The Christian Faith: A Systematic Theology for Pilgrims on the Way

January 28, 2011 — Leave a comment

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[This post is the beginning of a series on The Christian Faith]

You may or may not be aware at this point, but among systematic theologies, there is a new kid in town looking for some friends to play with. Michael Horton’s The Christian Faith: A Systematic Theology for Pilgrims on the Way was released earlier this week and looks to be like a confessional Reformed counterpart to Grudem’s Systematic Theology (both are courtesy of Zondervan). On the 3rd attempt UPS successfully delivered my copy (which was unfortunately damaged) and now I have the task set before me of reading it all for my Systematic Theology Colloquium.

It’s a tall task, but I’m looking forward to it. Mainly so I can have read a systematic theology in its entirety (still haven’t quite finished Calvin yet), but also because, despite the impression you might have gotten from the last post, I do like Horton as a writer and theologian. I would heartily recommend a couple of his other books (like this one and this one).

That being said, part of my task for this class is to interact substantially with the text as I work through it. So of course I thought, “what better thing to then post on the blog!” What it will basically result in is an extended review of the book, kind of like what I started doing with Doctrine but never finished. Tim Challies recently declined the opportunity to review this book (I think he sells himself short and is more than capable), so I thought maybe I could pick up the mantle and offer some extended discussion of it. I’ll try to summarize it all at the end, but in the meantime, we’ll be more or less moving through it chapter by chapter.

Here’s the list of all the posts:

Basically, I left out some soteriology, ecclesiology and eschatology. For ecclesiology, you can just read his Gospel Commission and save some time. As far as the section on eschatology goes, Horton seems aware that Blaising and Bock wrote a book titled Progressive Dispensationalism, but doesn’t bother to interact with their ideas. The book ends fairly strong considering some of the shaky work in the first half. If you’re interested in my actual thoughts for the chapters I didn’t chronicle, let me know and I can dialogue with you.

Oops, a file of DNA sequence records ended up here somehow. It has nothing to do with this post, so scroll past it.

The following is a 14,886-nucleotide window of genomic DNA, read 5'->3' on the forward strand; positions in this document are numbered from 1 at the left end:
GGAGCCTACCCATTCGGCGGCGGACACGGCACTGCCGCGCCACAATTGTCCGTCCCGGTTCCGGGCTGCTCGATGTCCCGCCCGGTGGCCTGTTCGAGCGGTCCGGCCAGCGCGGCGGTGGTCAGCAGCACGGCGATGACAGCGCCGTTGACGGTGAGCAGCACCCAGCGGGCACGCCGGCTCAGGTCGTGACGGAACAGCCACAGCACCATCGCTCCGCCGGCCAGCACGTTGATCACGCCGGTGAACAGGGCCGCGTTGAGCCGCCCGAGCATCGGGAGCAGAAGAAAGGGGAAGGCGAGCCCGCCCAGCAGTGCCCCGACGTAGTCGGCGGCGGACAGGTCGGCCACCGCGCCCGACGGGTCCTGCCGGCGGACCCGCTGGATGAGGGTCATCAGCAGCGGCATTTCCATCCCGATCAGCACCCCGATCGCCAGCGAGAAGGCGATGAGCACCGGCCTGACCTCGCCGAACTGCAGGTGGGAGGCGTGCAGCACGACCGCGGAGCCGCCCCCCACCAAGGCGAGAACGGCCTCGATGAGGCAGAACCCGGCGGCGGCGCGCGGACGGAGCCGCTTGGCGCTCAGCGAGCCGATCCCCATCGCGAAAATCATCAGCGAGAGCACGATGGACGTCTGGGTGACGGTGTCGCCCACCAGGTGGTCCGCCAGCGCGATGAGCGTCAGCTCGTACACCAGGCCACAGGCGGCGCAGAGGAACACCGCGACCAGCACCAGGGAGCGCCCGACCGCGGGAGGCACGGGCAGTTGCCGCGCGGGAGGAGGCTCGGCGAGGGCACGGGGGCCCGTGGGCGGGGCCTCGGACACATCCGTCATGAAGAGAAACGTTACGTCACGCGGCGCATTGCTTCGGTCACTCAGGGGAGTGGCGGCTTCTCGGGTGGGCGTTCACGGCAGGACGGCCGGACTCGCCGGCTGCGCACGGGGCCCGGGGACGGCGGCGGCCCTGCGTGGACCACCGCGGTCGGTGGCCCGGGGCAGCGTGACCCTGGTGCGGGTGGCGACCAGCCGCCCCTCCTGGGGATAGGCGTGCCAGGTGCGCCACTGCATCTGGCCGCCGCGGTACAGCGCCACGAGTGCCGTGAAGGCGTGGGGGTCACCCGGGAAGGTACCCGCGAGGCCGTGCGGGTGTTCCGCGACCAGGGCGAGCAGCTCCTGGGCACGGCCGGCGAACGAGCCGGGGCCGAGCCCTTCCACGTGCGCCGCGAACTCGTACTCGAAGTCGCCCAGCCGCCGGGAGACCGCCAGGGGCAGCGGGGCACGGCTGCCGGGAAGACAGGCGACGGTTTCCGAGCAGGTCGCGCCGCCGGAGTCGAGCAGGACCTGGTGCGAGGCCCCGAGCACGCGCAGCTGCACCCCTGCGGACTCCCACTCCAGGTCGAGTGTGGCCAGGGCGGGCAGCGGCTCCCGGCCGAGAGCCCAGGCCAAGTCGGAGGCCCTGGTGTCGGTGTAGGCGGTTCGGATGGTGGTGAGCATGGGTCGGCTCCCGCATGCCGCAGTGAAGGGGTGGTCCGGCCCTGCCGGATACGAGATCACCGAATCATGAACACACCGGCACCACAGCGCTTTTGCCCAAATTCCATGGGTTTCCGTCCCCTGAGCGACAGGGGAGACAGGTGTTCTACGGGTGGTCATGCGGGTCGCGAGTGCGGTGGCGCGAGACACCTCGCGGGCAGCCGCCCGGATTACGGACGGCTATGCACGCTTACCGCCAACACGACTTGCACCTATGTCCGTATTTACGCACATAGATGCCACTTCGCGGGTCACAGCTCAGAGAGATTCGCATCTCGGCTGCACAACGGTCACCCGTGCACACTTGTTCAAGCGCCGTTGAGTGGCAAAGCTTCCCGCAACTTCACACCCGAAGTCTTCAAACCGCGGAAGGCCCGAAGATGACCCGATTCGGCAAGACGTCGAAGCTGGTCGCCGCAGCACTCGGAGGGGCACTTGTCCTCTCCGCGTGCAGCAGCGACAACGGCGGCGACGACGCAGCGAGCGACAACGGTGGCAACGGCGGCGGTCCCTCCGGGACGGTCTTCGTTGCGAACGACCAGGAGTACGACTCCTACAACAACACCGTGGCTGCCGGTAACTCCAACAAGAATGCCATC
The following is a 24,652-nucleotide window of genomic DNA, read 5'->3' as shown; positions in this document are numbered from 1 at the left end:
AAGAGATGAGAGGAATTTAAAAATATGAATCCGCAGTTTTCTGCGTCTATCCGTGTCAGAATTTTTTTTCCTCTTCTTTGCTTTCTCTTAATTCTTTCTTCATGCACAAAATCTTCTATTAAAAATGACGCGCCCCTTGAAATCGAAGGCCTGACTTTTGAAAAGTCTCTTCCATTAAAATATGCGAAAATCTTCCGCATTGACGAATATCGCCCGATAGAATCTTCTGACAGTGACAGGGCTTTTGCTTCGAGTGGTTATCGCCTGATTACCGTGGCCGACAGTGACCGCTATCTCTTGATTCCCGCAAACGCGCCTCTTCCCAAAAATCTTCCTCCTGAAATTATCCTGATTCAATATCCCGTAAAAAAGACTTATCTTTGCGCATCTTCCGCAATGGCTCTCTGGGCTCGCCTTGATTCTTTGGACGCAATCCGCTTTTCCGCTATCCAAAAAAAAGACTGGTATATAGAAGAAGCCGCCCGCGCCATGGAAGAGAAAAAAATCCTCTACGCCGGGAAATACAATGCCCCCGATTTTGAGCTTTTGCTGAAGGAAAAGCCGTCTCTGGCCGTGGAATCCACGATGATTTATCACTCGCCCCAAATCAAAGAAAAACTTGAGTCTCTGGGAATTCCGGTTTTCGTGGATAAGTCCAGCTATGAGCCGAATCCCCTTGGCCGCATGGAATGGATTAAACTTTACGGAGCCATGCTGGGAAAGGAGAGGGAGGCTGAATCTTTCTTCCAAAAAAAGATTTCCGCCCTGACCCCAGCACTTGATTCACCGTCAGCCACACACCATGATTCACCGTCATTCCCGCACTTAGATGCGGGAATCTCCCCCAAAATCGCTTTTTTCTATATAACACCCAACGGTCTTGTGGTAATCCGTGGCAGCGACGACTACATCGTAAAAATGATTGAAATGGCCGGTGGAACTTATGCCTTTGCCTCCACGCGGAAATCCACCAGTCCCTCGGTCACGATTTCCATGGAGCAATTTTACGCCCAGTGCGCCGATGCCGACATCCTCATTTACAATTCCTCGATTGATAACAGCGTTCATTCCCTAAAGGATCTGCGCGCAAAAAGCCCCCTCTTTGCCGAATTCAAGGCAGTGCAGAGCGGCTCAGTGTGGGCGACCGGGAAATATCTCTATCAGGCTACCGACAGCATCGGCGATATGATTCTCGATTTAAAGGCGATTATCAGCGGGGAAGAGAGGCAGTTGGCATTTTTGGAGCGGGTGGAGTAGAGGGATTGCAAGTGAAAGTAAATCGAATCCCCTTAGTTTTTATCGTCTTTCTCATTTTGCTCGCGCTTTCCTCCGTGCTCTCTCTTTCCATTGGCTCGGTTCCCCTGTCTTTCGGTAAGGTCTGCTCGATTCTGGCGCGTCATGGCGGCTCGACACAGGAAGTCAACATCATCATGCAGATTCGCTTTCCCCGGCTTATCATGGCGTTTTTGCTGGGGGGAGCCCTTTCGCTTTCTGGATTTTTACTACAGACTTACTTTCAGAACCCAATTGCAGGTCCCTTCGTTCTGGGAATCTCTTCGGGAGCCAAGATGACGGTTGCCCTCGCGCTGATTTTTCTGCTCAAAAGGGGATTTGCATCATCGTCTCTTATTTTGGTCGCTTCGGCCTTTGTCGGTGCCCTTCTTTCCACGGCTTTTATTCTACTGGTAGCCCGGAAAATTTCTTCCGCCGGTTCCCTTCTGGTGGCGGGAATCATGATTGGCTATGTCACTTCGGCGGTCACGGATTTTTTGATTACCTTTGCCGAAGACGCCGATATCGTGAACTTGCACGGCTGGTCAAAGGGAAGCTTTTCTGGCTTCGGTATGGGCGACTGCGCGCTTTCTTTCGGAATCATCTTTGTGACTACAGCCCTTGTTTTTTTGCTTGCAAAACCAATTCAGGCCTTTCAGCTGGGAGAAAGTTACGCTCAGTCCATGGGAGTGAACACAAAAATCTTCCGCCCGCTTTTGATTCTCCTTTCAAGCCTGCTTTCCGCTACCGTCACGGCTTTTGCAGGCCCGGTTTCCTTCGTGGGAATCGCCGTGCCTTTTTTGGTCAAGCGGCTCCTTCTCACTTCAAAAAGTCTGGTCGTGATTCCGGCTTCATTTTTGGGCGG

Two parting thoughts: I have mentioned before that Horton (to me) sometimes uses bothersome flowery language. The quintessential example of this is in the eschatology section (pg. 936 ) where he draws an analogy between Jesus and Cinderella: “Only his foot fits the glass slipper perfectly.” I understand the truth he is aiming for, but I can think of dozens of better ways to put it.

On a positive note, Horton does offer a timely discussion for those grappling with the issues from Love Wins. It was kind of eerie reading what Horton wrote in ignorance of the firestorm that would engulf the evangelical world by the time his book was published. I wonder how he might have written it differently if his book were coming out next year…

All in all, the book is not that bad, but it is just hard for me to see why it was published. For some of my wrestling with those issues, see here and here.

Nate

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I'm an avid reader, musician, and high school Bible teacher living in central Florida. I have many paperback books and our house smells of rich glade air freshners. If you want to know more, then let's connect!

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